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Director Nicholas Roeg's 1973 classic horror story, "Don't Look Now,"
is a dark and troubling film. The gloomy movie is filled with famous
scenes such as a sexual encounter between Julie Christie and Donald
Sutherland, and a bloody climactic sequence. It will be shown tonight
only at the Michigan Theater at 7 p.m. Student tickets are $5.
October 22, 1996
By Bryan Lark
Daily Arts Writer
Arguably the most anticipated all-star film of the
fall, "Sleepers" will wake up a thus-far sleepy dramat-
is season as an electrifying movie that does anything
but lie down over the course of its two-hour-and-30-
minute running time.
A stirring film of friendship, revenge and the power
of tragedy, "Sleepers" stars everyone from the rain
raan to the sexiest man alive, from Travis Bickle to
Shep of "ER," - a virtual
smorgasbord of acting bravado,r
with a hearty, original storyline R E
Translated to the screen with
brooding verve and dark bril- r®
fiance by writer and director
Barry Levinson, "Sleepers" is
Obased on last year's so-unbeliev-
able-it-can't-be-nonfiction bestseller by Lorenzo
Either fact or fiction, "Sleepers" tells the intense
tale of four young friends from Hell's Kitchen -
Lorenzo (Shakes), Michael, John and Tommy - who
live seemingly ordinary lives among the pressures of
the Mafia and the Roman Catholic Church in the
Whether religiously reading "The Count Of Monte
Cristo," religiously consulting streetwise Father Bobby
,(Robert DeNiro) or religiously hanging out with neigh-
borhood junior vixen Carol, the four are busy being
inseparable boys doing boyish things like church-ser-
vice pranks, minor theft and rooftop tanning.
Their carefree days screech to an abrupt halt when
the innocent theft of a hot-dog cart turns grisly, leav-
nlivens tired film season
ing a man critically injured and four lives shattered.
Convicted of reckless endangerment, the friends are
sentenced to juvenile detention at the Wilkinson
Home for Boys, making them "sleepers" in street
Once at Wilkinson, the Hell's Kitchen boys are left
under the guidance of four genuinely evil guards, led
by head sadist Sean Nokes (Kevin Bacon). Nokes'
supervisory techniques include everything from
lunchtime humiliation to pedophilia.
Enduring the physical and
sexual abuse, Shakes, Michael,
VIE W John and Tommy vow to survive
their ordeal and never speak of
Sleepers the horrors held within the walls
*** of Wilkinson.
At Showcase Flash-forward to 1981, when
the adult versions of John and
Tommy (Ron Eldard and Billy
Crudup) are now hardened criminals, irreversibly
scarred by childhood abuse, still living in the Kitchen.
Upon entering a greasy neighborhood diner one
fateful night, the hitmen encounter a weary security
guard they instantly recognize as one Sean Nokes.
For John and Tommy, relief at that moment is not
spelled r-o-l-a-i-d-s, but revenge.
With their two friends on trial for murder, journalist
Shakes (Jason Patric) and assistant district attorney
Michael (Brad Pitt) come together to concoct a risky
and elaborate plan to acquit John and Tommy.
Assisted by social worker Carol (Minnie Driver),
drunken defense attorney Danny Snyder (Dustin
Hoffman), mob boss King Benny (Vittorio Gassman)
and the reliable Father Bobby, the guys are inspired by
"The Count of Monte Cristo" to enact a more satisfy-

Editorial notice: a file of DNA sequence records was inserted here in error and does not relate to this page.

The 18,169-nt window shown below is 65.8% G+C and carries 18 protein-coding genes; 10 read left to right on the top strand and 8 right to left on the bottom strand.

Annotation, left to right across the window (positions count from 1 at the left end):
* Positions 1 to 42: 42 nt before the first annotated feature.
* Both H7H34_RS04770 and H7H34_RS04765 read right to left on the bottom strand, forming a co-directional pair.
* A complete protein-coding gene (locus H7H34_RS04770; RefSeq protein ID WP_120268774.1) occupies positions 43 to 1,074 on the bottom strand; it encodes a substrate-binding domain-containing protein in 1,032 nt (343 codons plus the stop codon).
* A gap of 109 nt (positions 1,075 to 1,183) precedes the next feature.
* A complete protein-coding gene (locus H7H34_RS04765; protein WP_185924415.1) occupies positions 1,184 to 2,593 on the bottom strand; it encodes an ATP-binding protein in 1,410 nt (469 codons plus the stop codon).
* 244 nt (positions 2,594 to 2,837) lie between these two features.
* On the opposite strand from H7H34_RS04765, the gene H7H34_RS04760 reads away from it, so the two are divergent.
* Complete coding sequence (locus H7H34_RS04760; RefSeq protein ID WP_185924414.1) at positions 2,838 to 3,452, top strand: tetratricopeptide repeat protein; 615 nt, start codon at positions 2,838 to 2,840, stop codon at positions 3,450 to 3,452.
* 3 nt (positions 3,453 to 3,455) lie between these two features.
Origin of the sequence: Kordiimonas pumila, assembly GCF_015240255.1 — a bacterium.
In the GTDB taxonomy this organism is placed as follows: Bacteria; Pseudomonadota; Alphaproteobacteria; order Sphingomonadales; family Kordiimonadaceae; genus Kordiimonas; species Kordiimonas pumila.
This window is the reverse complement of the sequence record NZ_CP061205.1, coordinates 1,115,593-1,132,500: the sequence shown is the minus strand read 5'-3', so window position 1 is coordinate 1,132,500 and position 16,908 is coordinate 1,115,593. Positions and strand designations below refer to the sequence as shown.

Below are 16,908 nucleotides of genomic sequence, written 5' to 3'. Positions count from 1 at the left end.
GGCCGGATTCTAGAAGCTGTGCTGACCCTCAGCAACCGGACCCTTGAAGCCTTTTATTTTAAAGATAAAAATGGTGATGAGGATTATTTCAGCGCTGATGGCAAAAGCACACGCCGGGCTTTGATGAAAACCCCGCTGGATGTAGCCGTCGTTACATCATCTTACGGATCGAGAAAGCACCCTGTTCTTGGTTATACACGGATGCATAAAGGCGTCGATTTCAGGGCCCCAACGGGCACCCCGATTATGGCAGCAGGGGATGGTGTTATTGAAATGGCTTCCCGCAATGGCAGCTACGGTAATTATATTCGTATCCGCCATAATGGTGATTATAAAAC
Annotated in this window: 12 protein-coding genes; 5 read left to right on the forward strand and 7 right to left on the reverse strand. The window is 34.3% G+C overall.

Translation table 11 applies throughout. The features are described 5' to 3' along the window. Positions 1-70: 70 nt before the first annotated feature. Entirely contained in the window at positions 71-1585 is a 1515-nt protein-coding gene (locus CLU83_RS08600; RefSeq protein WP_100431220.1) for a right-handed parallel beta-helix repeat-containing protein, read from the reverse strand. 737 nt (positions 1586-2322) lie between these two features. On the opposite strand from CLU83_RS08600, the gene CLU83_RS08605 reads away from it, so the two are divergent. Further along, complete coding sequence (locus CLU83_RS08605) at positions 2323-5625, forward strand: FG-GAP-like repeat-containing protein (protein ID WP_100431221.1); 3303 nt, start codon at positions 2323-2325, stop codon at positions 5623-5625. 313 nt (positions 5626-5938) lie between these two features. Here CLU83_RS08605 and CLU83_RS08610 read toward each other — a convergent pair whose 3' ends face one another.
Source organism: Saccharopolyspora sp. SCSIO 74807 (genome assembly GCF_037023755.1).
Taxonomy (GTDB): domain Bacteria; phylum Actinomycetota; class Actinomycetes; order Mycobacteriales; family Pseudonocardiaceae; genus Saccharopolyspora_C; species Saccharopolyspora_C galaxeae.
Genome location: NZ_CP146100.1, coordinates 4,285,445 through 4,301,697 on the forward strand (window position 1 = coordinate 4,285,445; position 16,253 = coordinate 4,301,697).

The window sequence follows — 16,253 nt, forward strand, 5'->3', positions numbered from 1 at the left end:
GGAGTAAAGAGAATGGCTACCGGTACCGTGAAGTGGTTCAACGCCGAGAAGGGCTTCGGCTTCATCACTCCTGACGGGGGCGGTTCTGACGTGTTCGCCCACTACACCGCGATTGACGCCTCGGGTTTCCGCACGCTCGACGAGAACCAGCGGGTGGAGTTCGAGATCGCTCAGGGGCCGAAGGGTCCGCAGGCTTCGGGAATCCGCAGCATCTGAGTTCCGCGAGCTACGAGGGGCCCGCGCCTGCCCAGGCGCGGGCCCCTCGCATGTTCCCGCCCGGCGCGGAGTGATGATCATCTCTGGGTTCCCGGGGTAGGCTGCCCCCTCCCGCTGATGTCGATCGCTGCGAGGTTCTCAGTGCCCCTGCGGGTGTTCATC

ing course of vengeance that will bring down
Wilkinson - not John and Tommy.
Epic, powerful and often shockingly suspenseful,
"Sleepers" is questionably crowd-pleasing, but
undoubtedly Oscar-fodder - chock-full of the tasty,
meaty performances the Academy loves.
Definitely earmarked by its too-good-to-be-true cast-
ing coup, the astounding lineup of renowned character
actors, though innately stellar performers, are surpassed
in virtuosity by their lesser-known counterparts.
Slimmed-down "Circle of Friends" star Driver
shines as the frustrated, lively girlfriend of all four
sleepers, Carol Martinez - perhaps due to the fact
that she's the sole female character of note, but more
likely due to her subtly charming performance.
Since Pitt, Patric, Hoffman, DeNiro and Bacon are
fundamentally supporting players, the weight of car-
rying the film and engaging the audience falls on the
capable shoulders of Brad Renfro, Joe Perrino, Geoff
Wigdor and Jonathon Tucker, young actors worth
All its assets considered, "Sleepers" still leaves
something to be desired.
Chief among the detrimental factors are the lack of
depth, the sagging script and the monotonous Patric
voice-over, which all fail to mirror the quality and
emotional intensity of the plot, performances and pro-
Watch for the haunting, romantic, skillfully shot
scene with Driver and Pitt on the subway to get a con-
crete example of said quality and emotional intensity.
Part coming-of-age fable, part frightening expose,
part courtroom thriller and all outstanding, everyone
(including Academy voters) should be advised not to
let "Sleepers" lie.
Brad Pitt and
(left) star In the
Ween jumps from the
waterfall into Detroit
The world contains two types of mad-
men: Those who listen to Ween and
those who do not. The ever-evolving,
food.craving, scotch-gard sniffing duo of
Gene and Dean Ween has never been a
proprietor of sanity. Ween has shed its
image as confused basement-trippers for
one much more disturbing. On "Ten
Country Greats," Ween has taken on
country music. They've strapped on the
spurs, donned the 10-gallon hats and
.hired studio musicians who have worked
h both Roy Orbison and WIllie Nelson.
The transition certainly hasn't been a
bad one. The album contains more
acrotch jokes and drug references than
ever, still ringing true to Ween's pop-
savvy, well-executed releases of the
past. If you're still interested, Ween is
playing St. Andrew's Hall in Detroit
tonight with Bobby Ogdin & the
Shitcreek Boys and also Doo Rag. Doors
open at 7:30 p.m., and tickets are $15
*oin advance. For more information, call
Criminals muse on joys of road life, recording
By Kari Jones
Daily Arts Writer
Check out the three gangster-homeys
on the cover of the Fun Lovin'
Criminals debut album "Come Find
Yourself." Pretty tough, right? Pretty
scary-looking, right? Probably packing
a gun somewhere, right?
"Well, the whole idea of the band was
to make fun of all that. And it's kind of
hard to be a tough guy with your tongue
in your cheek," vocalist Huey said in a
recent interview with The Michigan
Daily. "You know, growing up where
we grew up, that was like the predomi-
nant way of life, and we thought it was